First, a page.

Some studies show that more than 40% of America’s labor force now works remotely. While these numbers are driven by the pandemic and resulting lockdown of storefronts and offices, many companies plan to keep at least a portion of their workforce working from home.
A remote job often provides flexibility, but there is at least one absolute requirement: broadband. Websites such as ZipRecruiter and Indeed help you find the ideal job to begin with. Local newspapers, employment agencies, and temp services also post job openings online.
Broadband allows you to connect with your company’s project management system, such as Basecamp, Monday, or Asana. Many companies have virtual private networks to connect you to data on their in-house servers. Task management and time-keeping require broadband when working remotely.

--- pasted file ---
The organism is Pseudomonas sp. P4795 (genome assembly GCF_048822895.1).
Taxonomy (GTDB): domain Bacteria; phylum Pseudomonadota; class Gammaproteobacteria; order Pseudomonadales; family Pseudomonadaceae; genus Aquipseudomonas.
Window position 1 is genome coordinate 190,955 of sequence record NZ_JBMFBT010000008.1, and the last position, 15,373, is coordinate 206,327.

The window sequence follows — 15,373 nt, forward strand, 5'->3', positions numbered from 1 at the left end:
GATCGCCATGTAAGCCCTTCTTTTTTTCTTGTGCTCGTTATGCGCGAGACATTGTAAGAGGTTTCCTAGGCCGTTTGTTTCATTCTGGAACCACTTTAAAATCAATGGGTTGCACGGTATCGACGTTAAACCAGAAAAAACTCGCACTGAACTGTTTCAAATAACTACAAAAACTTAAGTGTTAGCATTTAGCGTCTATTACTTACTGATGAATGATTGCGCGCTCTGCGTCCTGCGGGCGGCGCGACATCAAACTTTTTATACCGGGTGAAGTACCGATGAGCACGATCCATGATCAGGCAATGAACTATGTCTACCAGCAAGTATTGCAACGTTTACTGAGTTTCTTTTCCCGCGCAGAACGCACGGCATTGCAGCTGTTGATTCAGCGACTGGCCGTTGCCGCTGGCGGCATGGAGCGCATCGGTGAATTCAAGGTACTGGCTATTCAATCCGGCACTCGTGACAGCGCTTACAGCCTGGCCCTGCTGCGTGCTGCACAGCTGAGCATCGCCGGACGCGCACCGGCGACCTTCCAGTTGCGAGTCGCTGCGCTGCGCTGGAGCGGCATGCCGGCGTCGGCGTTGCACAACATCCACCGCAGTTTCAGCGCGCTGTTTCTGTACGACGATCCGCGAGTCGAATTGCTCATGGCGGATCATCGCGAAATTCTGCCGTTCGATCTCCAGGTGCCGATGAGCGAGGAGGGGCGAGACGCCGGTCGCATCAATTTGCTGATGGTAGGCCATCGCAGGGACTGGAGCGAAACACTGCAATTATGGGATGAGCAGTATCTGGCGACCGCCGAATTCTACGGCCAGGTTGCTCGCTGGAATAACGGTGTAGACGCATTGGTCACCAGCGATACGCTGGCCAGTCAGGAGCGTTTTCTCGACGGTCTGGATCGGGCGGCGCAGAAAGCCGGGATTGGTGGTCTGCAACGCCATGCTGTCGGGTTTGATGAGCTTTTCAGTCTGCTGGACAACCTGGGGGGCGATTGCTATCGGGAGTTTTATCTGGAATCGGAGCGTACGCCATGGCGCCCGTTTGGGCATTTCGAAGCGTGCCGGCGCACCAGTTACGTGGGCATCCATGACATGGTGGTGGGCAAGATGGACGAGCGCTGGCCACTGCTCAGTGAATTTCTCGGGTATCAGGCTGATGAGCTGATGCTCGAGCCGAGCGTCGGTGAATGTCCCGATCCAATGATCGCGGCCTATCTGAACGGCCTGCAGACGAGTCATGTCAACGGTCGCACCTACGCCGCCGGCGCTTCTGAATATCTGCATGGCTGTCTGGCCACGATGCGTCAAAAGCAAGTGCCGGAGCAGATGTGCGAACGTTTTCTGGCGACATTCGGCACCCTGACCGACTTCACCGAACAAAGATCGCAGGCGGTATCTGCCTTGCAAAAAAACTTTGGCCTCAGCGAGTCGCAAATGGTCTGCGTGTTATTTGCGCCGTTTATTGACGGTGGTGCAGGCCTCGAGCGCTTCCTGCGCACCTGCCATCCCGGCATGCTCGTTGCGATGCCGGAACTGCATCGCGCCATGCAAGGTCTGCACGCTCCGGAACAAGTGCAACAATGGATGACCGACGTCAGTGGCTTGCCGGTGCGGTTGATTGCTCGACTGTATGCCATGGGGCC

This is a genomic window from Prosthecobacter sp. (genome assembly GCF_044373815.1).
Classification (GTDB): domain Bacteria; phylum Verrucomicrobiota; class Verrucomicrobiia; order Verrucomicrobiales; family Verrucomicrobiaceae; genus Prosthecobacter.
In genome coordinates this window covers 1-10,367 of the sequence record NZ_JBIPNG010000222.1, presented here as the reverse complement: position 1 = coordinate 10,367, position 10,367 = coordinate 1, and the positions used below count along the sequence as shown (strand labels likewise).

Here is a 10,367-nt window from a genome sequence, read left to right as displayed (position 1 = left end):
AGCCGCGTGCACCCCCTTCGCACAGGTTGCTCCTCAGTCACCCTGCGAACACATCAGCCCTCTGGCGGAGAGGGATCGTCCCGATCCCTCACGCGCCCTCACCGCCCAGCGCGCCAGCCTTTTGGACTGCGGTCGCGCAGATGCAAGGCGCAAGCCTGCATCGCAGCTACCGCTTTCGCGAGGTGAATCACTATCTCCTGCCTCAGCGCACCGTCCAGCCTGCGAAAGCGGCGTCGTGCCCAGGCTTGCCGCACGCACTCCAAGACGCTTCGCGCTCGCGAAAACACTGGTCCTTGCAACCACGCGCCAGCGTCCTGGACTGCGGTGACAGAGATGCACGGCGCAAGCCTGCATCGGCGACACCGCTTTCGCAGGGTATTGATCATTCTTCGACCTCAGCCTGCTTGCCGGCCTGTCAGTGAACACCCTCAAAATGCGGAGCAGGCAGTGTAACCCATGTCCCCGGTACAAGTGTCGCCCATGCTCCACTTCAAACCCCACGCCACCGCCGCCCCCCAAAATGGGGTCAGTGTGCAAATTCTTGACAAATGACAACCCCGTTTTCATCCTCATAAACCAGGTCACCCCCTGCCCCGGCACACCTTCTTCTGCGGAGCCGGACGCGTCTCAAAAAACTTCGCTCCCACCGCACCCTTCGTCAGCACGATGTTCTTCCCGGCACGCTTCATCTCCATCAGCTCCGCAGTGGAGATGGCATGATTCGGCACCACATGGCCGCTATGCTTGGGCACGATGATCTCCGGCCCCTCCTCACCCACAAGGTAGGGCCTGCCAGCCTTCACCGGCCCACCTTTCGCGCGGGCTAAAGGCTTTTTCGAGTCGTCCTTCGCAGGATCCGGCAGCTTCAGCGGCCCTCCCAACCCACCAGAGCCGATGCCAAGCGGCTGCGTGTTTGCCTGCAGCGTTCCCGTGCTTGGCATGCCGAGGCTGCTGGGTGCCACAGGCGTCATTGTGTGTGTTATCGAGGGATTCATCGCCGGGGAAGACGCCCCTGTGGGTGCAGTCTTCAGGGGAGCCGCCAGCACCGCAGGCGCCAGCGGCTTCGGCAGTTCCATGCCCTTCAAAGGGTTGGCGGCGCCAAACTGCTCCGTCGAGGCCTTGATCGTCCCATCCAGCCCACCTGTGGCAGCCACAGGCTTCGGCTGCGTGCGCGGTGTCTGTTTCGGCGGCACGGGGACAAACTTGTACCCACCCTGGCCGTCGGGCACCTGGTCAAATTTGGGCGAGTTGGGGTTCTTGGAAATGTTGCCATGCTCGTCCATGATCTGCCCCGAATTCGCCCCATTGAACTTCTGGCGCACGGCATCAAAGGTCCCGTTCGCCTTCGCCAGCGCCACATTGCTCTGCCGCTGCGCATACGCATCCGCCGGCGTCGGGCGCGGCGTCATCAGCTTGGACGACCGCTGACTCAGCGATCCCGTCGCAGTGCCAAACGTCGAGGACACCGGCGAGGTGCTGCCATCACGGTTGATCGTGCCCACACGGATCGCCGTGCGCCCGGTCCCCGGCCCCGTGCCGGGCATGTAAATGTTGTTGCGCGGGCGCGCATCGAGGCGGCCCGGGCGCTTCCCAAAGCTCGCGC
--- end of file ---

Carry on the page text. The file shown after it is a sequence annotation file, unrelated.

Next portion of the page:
Of course, working from home doesn’t mean working alone. With online programs such as Zoom, GoToMeeting, and Microsoft Teams, you can collaborate with coworkers over video to create projects, make decisions, and get work done.
Long after the pandemic is over, remote work to some degree is here to stay. And in this new world of work, broadband is the key to working from home.